Notes: Spartans Continue to Flounder

The Michigan State-Wisconsin rivalry had been so heated over the last 10 years that CBS picked the game for its national spot back before the season started. What viewers saw Sunday was the continued emergence of one of the country's best young point guards and a tradition power continuing to implode.

MADISON - It's telling that Michigan State head coach Tom Izzo's post-game press conference was longer than Bo Ryan's and the UW players' combined. There were plenty of questions to ask after Michigan State was blown out of the Kohl Center by Wisconsin. Scorelines can sometime be deceiving, but Wisconsin's 82-56 win was as lopsided as it looked.

It's been a particularly brutal week for the Spartans, who lost consecutive games by at least 20 points for the first time since 1996. They've lost five of its last six games and hasn't won a game in regulation since Jan. 3.

The losses to Iowa and Wisconsin dropped Michigan State to 5-6 in Big Ten play and 13- 10 overall. Unbelievably, Michigan State could be in serious danger of not making the NCAA tournament for the first time in 14 years.

With guard Korie Lucious recently dismissed from the team and forward Delvon Roe nursing a knee injury, it's not as if there's help on the way.

"My options are limited on what I can do," a somber, defeated-sounding Izzo said.

Of course, the Badgers are familiar with what Michigan State is going through. Two years ago, Wisconsin had its own rough patch, losing six in a row during the middle of the conference schedule. That team managed to rebound and make the NCAA tournament where as a 12-seed it knocked off fifth-seeded Florida State.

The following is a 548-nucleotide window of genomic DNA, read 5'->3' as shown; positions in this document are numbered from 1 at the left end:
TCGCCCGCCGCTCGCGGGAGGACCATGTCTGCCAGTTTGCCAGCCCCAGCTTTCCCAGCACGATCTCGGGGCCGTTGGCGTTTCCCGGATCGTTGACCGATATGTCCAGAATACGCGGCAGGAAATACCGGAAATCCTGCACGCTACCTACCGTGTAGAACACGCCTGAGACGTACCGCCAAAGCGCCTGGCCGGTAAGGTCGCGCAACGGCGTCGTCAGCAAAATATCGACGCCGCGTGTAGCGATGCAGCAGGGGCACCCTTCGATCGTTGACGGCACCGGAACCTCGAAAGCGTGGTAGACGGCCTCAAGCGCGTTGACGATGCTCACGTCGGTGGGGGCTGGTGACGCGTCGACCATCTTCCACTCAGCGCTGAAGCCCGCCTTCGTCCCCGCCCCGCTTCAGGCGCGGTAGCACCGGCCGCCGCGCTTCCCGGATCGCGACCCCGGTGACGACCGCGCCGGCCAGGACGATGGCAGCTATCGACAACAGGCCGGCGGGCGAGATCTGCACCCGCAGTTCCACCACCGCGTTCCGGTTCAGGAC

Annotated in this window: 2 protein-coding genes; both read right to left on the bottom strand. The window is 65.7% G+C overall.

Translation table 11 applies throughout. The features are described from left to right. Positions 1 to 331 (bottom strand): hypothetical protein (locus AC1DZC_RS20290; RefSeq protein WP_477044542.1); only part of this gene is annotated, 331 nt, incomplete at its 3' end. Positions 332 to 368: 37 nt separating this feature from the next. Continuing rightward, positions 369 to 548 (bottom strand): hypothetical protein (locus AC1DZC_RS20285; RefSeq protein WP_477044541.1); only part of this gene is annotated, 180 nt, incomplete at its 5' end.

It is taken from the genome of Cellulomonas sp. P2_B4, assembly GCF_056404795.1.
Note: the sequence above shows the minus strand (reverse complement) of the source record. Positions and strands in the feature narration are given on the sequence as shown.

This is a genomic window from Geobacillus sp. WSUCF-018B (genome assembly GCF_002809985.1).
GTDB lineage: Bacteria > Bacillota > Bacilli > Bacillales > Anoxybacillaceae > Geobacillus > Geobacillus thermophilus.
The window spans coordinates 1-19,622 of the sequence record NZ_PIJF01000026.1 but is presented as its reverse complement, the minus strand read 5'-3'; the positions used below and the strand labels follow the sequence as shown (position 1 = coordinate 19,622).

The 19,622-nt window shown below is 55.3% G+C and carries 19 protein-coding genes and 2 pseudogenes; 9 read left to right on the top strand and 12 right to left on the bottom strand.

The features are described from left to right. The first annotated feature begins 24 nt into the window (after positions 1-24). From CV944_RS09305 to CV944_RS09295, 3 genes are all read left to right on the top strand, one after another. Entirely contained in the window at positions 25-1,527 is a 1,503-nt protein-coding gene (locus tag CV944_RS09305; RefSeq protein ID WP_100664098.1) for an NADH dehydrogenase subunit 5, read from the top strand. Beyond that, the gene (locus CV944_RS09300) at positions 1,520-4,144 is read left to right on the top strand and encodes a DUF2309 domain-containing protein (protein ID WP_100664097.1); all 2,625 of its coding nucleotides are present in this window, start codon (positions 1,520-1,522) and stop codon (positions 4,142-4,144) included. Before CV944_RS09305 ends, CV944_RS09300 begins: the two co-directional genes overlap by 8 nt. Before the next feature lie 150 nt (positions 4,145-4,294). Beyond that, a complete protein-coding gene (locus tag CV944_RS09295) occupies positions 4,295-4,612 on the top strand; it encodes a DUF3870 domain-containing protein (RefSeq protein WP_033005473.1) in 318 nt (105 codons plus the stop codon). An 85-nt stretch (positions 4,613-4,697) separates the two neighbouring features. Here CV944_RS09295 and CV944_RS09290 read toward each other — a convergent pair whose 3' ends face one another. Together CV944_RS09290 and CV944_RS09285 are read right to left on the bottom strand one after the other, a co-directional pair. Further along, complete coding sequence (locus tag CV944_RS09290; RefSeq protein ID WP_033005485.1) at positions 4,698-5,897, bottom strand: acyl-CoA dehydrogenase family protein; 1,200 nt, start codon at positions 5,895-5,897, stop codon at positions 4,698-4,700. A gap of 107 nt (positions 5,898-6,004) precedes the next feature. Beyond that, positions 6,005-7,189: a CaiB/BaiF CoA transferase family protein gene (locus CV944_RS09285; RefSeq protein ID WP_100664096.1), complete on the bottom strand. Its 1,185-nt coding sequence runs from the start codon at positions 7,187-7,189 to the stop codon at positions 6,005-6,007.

"A lot of teams can relate to that," said Leuer, who finished with 20 points and six rebounds. "The Big Ten's a tough league. If you're not hitting on all cylinders, you can take a few losses in a row, then it just becomes mental and it grows from there, the snowball effect.

"But they have talented guys and they're well-coached, so they're going to be fine."

Jordan Taylor, Player of the Year?

Jordan Taylor was supposed to play Robin to Jon Leuer's Batman this year. Someone must not have told Taylor, who's developed into an equal member of the Dynamic Duo.

While the top billing still often goes to the senior Leuer, Taylor is building his own case for end of the year honors. His 30-point, six-assist statline from Sunday's game could serve as exhibit A.

"If you are good, other people will take notice," UW head coach Bo Ryan said. "With Jordan, it is not even brought up in a conversation."

The Wisconsin junior averages nearly 21 points per game in Big Ten play. He's also tops in the nation with an assist to turnover ratio of 3.88. When the shot clock is winding down and plays need to be made, the ball more often than not ends up in Taylor's hands.

"As good as Leuer is … when they say the straw that stirs the drink, he is the straw that stirs the drink," Izzo said. "He definitely has made them a better team. I told him after the game, I think he's improved as much as anyone I've seen."

Much ado about nothing

When Ben Brust hit a corner three-pointer with less than two seconds left and the Badgers up 23, it brought back memories of Alando Tucker's exclamation point dunk from 2003 that drew Izzo's ire.

But Izzo wasn't upset that Brust pulled the trigger. According to the Michigan State coach, the situation made the freshman's shot OK.

"I was more disappointed in our guy," Izzo said. "You try to set some goals when it's late and you didn't want them to make another three. But I saw the poor point guard asking what to do. … When you're in a case like that, it's a big difference than a breakaway dunk with a star."

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